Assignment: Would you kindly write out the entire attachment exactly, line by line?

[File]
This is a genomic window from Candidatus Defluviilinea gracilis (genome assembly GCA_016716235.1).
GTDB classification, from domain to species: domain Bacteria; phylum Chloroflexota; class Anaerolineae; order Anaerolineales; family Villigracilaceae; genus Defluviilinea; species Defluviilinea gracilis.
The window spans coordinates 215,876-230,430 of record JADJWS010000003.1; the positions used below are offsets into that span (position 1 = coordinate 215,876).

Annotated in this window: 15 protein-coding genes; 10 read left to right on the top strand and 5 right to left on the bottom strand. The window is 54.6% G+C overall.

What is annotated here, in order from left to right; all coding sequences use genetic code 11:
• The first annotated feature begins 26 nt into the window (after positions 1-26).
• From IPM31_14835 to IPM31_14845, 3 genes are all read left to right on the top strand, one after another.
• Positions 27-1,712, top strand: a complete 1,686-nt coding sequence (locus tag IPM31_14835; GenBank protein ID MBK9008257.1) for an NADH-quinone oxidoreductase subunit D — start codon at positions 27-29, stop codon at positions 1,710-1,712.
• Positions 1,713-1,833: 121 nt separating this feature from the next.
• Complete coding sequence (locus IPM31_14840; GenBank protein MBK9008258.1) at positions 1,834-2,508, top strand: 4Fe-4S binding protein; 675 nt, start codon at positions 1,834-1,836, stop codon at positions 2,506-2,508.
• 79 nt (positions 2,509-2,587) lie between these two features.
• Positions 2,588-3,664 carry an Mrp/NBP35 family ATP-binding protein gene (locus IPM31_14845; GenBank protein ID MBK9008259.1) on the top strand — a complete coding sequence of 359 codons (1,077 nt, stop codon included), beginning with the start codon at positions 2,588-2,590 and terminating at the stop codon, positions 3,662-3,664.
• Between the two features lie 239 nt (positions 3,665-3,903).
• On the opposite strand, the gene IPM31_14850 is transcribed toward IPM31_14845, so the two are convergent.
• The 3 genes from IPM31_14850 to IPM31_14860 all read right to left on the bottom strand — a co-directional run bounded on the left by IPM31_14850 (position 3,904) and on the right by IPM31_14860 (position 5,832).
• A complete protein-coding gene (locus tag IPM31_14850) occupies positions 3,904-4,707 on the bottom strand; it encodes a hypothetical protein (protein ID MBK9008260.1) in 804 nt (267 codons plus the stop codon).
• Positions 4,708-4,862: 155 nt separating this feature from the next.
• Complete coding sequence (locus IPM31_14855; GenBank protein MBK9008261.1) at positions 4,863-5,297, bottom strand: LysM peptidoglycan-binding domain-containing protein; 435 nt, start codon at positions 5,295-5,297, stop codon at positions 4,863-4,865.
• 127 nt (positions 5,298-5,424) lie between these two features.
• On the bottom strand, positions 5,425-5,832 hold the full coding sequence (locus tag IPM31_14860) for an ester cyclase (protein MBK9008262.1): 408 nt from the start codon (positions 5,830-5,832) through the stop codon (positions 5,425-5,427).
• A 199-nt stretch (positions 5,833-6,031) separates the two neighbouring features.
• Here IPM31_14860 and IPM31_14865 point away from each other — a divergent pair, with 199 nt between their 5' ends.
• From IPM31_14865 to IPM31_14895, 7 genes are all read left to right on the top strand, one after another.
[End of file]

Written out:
This is a genomic window from Candidatus Defluviilinea gracilis (genome assembly GCA_016716235.1).
GTDB classification, from domain to species: domain Bacteria; phylum Chloroflexota; class Anaerolineae; order Anaerolineales; family Villigracilaceae; genus Defluviilinea; species Defluviilinea gracilis.
The window spans coordinates 215,876-230,430 of record JADJWS010000003.1; the positions used below are offsets into that span (position 1 = coordinate 215,876).

Annotated in this window: 15 protein-coding genes; 10 read left to right on the top strand and 5 right to left on the bottom strand. The window is 54.6% G+C overall.

What is annotated here, in order from left to right; all coding sequences use genetic code 11:
• The first annotated feature begins 26 nt into the window (after positions 1-26).
• From IPM31_14835 to IPM31_14845, 3 genes are all read left to right on the top strand, one after another.
• Positions 27-1,712, top strand: a complete 1,686-nt coding sequence (locus tag IPM31_14835; GenBank protein ID MBK9008257.1) for an NADH-quinone oxidoreductase subunit D — start codon at positions 27-29, stop codon at positions 1,710-1,712.
• Positions 1,713-1,833: 121 nt separating this feature from the next.
• Complete coding sequence (locus IPM31_14840; GenBank protein MBK9008258.1) at positions 1,834-2,508, top strand: 4Fe-4S binding protein; 675 nt, start codon at positions 1,834-1,836, stop codon at positions 2,506-2,508.
• 79 nt (positions 2,509-2,587) lie between these two features.
• Positions 2,588-3,664 carry an Mrp/NBP35 family ATP-binding protein gene (locus IPM31_14845; GenBank protein ID MBK9008259.1) on the top strand — a complete coding sequence of 359 codons (1,077 nt, stop codon included), beginning with the start codon at positions 2,588-2,590 and terminating at the stop codon, positions 3,662-3,664.
• Between the two features lie 239 nt (positions 3,665-3,903).
• On the opposite strand, the gene IPM31_14850 is transcribed toward IPM31_14845, so the two are convergent.
• The 3 genes from IPM31_14850 to IPM31_14860 all read right to left on the bottom strand — a co-directional run bounded on the left by IPM31_14850 (position 3,904) and on the right by IPM31_14860 (position 5,832).
• A complete protein-coding gene (locus tag IPM31_14850) occupies positions 3,904-4,707 on the bottom strand; it encodes a hypothetical protein (protein ID MBK9008260.1) in 804 nt (267 codons plus the stop codon).
• Positions 4,708-4,862: 155 nt separating this feature from the next.
• Complete coding sequence (locus IPM31_14855; GenBank protein MBK9008261.1) at positions 4,863-5,297, bottom strand: LysM peptidoglycan-binding domain-containing protein; 435 nt, start codon at positions 5,295-5,297, stop codon at positions 4,863-4,865.
• 127 nt (positions 5,298-5,424) lie between these two features.
• On the bottom strand, positions 5,425-5,832 hold the full coding sequence (locus tag IPM31_14860) for an ester cyclase (protein MBK9008262.1): 408 nt from the start codon (positions 5,830-5,832) through the stop codon (positions 5,425-5,427).
• A 199-nt stretch (positions 5,833-6,031) separates the two neighbouring features.
• Here IPM31_14860 and IPM31_14865 point away from each other — a divergent pair, with 199 nt between their 5' ends.
• From IPM31_14865 to IPM31_14895, 7 genes are all read left to right on the top strand, one after another.